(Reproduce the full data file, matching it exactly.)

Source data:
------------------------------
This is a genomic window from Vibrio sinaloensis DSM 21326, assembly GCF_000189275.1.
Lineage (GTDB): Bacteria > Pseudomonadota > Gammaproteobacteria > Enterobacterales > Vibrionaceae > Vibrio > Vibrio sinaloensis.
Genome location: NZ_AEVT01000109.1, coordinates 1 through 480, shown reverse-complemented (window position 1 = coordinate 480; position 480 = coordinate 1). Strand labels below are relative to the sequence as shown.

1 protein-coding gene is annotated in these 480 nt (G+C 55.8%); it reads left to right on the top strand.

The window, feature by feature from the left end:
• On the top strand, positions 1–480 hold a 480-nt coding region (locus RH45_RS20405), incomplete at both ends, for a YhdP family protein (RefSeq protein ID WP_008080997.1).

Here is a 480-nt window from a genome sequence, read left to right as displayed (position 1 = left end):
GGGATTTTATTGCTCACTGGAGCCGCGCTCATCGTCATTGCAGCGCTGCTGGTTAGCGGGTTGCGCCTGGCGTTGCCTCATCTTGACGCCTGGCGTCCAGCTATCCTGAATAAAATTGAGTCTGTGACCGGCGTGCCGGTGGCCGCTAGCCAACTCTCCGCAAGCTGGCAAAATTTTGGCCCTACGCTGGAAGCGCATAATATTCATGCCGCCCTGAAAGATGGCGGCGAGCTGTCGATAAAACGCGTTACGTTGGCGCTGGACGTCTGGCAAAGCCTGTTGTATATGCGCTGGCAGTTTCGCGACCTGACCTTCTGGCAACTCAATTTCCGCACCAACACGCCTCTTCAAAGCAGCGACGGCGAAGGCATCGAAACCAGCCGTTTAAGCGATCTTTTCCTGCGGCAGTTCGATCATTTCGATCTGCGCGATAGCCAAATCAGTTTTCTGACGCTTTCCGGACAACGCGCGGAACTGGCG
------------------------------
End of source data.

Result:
This is a genomic window from Vibrio sinaloensis DSM 21326, assembly GCF_000189275.1.
Lineage (GTDB): Bacteria > Pseudomonadota > Gammaproteobacteria > Enterobacterales > Vibrionaceae > Vibrio > Vibrio sinaloensis.
Genome location: NZ_AEVT01000109.1, coordinates 1 through 480, shown reverse-complemented (window position 1 = coordinate 480; position 480 = coordinate 1). Strand labels below are relative to the sequence as shown.

1 protein-coding gene is annotated in these 480 nt (G+C 55.8%); it reads left to right on the top strand.

The window, feature by feature from the left end:
• On the top strand, positions 1–480 hold a 480-nt coding region (locus RH45_RS20405), incomplete at both ends, for a YhdP family protein (RefSeq protein ID WP_008080997.1).

Here is a 480-nt window from a genome sequence, read left to right as displayed (position 1 = left end):
GGGATTTTATTGCTCACTGGAGCCGCGCTCATCGTCATTGCAGCGCTGCTGGTTAGCGGGTTGCGCCTGGCGTTGCCTCATCTTGACGCCTGGCGTCCAGCTATCCTGAATAAAATTGAGTCTGTGACCGGCGTGCCGGTGGCCGCTAGCCAACTCTCCGCAAGCTGGCAAAATTTTGGCCCTACGCTGGAAGCGCATAATATTCATGCCGCCCTGAAAGATGGCGGCGAGCTGTCGATAAAACGCGTTACGTTGGCGCTGGACGTCTGGCAAAGCCTGTTGTATATGCGCTGGCAGTTTCGCGACCTGACCTTCTGGCAACTCAATTTCCGCACCAACACGCCTCTTCAAAGCAGCGACGGCGAAGGCATCGAAACCAGCCGTTTAAGCGATCTTTTCCTGCGGCAGTTCGATCATTTCGATCTGCGCGATAGCCAAATCAGTTTTCTGACGCTTTCCGGACAACGCGCGGAACTGGCG